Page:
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Three weeks ago; I emerged, wrinkled and exhausted, in South Africa, three continents and one whole year older than I was 28 hours prior in Cincinnati. As long as my journey felt, it resembles now just a blink of an eye in relative comparison to my first few weeks here in the “Mother City.”
In just the first seven days, I learned three programming languages, mocked up eight websites, and wrote the code for my own personal blog. I ate the best gluten free pizza in the world (three times), hiked two mountains, and rode a Ferris wheel over the Cape Town waterfront. I paid 40 cents for a four mile Uber ride, attended a traditional “braai” cookout, and took a chartered yacht ride with thirty classmates and thirty minutes advanced notice. I took selfies with a pack of zebras on a sunset game drive, spent the night watching the stars float above our bonfire on the savannah, and was chased (in a safari vehicle) by a female lion as the sun rose the following morning.
In the next fourteen days, I learned two more programming languages (‘learn’ perhaps too generous a term for my current aptitude at Angular) and created a website that can pull the most relevant NYT articles instantly based on a given search input. I spent an afternoon combing the beach, where my friends and I joined a troupe of costumed dancers as they quite patiently taught us a traditional dance to live drumbeat, and ended the day watching the sunset on the ocean with a table of twenty friends and at least eight dinner sized plates of nachos.
I’ve spent a couple days now in the stunning wine region, visited one of the townships with family friends, and attended a night market at the seaside with live music. I took a trip along the Spice Route, tried some local ‘biltong’, and won a basket of hot chocolate making supplies from a local coffee shop.
Our typical routine consists of a late breakfast and a short walk to our beautiful classroom space to start the day. The commute features a stunning view of Table Mountain sweeping up above the bright cityscape, and once inside, our building itself offers similarly grand, sweeping views of the harbor and peaks behind. Colorful barges carrying massive containers dock just outside our wall of windows, and the open-aired study space lets the breeze drift through the warehouse. By the time I arrive to study, the café outside our classroom bustles with energy, and the shops below teem with peddlers and purchasers of jewelry, patterned dresses, and even high-end, hand-made eating utensils.
My class hails from all around the world: Montreal to Mumbai, each student brings a different background but carries a similar ambition and earnest desire for perfection in their work, unlike anything I’ve ever encountered in the classroom. As we complete our assignments during our lunch break or after class, we have tremendous fun figuring out how to tackle huge, complex problems as individuals all part of the same team. I find myself challenged constantly to pursue excellence in my code and to have perseverance when I can’t figure something out. Most nights over the past three weeks, I worked at the tables in the lobby of the hostel so late with my 17 other Web Dev classmates that I’ve watched all the other classes leave for the evening and only looked up from my code long enough to watch them return in the early hours.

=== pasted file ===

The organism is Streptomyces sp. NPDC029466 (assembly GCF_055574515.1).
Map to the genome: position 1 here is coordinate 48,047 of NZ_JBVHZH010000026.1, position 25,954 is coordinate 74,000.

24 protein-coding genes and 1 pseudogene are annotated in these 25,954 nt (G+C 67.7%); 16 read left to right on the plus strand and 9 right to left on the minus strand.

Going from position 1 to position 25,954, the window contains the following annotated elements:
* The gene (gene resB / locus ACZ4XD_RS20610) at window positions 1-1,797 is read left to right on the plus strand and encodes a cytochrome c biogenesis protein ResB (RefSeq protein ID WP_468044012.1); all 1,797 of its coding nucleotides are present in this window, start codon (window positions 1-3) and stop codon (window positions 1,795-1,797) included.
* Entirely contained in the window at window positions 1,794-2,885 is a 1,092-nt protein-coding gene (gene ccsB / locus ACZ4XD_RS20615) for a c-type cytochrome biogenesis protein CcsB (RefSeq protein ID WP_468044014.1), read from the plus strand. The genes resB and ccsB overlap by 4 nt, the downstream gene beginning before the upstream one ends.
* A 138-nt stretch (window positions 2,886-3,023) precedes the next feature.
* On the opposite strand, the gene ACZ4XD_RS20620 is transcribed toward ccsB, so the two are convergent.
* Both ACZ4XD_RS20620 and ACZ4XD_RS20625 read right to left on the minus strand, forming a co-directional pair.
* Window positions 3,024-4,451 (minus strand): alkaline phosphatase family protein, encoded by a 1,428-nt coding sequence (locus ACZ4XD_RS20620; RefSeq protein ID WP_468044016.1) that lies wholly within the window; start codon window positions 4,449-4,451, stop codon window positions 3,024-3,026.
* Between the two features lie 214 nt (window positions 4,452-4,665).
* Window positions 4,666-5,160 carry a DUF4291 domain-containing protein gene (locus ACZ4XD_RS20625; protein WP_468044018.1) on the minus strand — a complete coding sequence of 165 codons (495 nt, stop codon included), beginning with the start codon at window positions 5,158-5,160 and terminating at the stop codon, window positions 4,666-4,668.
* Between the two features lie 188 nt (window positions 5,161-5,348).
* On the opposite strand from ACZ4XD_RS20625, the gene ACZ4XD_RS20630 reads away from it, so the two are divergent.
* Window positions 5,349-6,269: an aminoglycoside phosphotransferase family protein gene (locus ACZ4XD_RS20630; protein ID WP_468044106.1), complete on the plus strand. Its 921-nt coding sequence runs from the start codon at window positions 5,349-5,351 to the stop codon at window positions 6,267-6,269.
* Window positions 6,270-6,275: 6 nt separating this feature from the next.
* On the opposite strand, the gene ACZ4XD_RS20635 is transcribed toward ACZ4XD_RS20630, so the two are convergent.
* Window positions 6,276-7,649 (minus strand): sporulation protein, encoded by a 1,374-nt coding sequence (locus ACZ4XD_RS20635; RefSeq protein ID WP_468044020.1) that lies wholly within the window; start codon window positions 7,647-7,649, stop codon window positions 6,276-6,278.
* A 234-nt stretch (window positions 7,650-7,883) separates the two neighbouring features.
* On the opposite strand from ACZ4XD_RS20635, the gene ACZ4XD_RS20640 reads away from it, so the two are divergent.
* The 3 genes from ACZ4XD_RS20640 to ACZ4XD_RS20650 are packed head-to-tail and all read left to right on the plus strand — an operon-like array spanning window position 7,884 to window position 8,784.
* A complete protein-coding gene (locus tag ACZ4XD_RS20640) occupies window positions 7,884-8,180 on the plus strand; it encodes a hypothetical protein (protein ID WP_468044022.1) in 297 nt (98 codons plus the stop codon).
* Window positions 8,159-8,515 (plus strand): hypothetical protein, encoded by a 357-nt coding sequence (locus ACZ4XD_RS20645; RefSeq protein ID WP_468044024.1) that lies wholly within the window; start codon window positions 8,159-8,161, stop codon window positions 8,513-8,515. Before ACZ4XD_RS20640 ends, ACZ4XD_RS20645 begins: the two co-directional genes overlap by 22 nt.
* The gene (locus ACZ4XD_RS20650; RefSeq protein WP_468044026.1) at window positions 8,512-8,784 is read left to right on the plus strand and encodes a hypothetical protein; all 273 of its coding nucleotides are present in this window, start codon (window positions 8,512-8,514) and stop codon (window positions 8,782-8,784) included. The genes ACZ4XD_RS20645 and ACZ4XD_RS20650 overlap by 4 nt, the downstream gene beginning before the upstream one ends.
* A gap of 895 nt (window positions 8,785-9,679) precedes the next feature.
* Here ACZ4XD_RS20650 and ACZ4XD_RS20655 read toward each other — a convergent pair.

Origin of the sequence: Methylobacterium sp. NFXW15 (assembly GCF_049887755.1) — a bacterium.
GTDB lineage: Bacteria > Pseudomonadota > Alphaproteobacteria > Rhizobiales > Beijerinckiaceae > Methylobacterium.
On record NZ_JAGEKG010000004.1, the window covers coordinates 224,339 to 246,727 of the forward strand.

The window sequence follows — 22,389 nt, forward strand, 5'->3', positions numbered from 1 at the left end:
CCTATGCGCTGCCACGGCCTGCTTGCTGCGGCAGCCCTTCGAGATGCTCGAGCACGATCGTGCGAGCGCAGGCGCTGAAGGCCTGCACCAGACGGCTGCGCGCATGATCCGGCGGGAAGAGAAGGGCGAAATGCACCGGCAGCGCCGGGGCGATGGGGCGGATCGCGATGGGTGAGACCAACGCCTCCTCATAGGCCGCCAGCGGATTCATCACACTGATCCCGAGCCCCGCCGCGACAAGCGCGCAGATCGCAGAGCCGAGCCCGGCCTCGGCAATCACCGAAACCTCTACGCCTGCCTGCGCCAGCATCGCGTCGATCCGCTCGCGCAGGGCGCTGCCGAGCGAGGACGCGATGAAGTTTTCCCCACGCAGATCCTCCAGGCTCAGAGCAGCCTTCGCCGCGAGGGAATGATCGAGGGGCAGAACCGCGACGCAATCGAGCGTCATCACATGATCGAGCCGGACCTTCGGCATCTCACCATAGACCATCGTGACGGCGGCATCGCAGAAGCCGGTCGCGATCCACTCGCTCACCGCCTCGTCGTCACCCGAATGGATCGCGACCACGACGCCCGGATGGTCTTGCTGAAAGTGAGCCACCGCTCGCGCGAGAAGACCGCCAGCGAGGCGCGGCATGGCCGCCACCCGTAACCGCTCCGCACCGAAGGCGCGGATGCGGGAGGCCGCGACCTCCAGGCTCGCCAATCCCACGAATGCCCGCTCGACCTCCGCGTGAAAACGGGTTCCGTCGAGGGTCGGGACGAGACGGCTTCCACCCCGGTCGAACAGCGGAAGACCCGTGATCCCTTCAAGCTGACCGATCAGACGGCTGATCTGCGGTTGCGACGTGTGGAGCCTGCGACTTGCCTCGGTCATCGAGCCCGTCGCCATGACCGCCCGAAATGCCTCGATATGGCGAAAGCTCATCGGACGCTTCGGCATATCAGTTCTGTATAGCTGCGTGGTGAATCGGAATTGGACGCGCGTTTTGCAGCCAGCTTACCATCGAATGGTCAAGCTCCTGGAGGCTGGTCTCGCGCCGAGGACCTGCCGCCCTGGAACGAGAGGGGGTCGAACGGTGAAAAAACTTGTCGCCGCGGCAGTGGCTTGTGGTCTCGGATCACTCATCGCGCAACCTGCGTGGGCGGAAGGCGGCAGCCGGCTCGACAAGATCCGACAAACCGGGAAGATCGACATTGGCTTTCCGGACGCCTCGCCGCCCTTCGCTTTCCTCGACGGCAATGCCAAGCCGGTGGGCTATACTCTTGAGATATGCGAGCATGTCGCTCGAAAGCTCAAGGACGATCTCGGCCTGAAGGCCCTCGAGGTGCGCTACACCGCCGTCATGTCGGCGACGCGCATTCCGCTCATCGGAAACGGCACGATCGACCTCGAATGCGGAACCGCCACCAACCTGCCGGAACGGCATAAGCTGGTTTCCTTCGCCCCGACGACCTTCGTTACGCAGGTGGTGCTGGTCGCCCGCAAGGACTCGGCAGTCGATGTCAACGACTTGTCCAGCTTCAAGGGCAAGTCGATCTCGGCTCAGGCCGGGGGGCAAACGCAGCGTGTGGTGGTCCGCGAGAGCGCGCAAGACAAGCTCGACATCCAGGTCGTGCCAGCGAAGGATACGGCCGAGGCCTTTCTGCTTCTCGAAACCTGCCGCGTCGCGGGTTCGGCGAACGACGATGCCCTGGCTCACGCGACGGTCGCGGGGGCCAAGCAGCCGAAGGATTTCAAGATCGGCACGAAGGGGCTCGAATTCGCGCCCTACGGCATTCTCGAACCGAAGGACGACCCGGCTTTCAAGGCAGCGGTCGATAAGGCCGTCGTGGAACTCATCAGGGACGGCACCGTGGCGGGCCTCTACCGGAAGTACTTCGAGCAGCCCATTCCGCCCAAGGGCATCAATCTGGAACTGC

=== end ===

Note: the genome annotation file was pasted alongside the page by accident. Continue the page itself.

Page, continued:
What’s truly incredible about our group is the sense of community that we’ve built in such a short time. Thousands of miles from home, we have come to rely on each other in moments of frustration—pouring over a friend’s code to find that one missing bracket that has cost them hours of time---moments of exhaustion-- stopping to share a sip of water on the way up a seemingly endless mountain in the peak heat of the day—and in moments of anxiety—such as my friends leaving school early to buy me a new phone case when I was still concerned about making the trip.
We split ubers to school when we’re running behind, we escort each other to the doctor when we’re sick, and we bake cookies for dessert when studying gets too long in the tooth. We have each other’s backs with blankets in safaris, during late night heart to hearts, and with gelato runs at all hours of the day. It’s nice to be able to say that after 21 days, I’ve already found a family here in Africa. Cheers (a phrase I'm starting to adopt) to the next five weeks!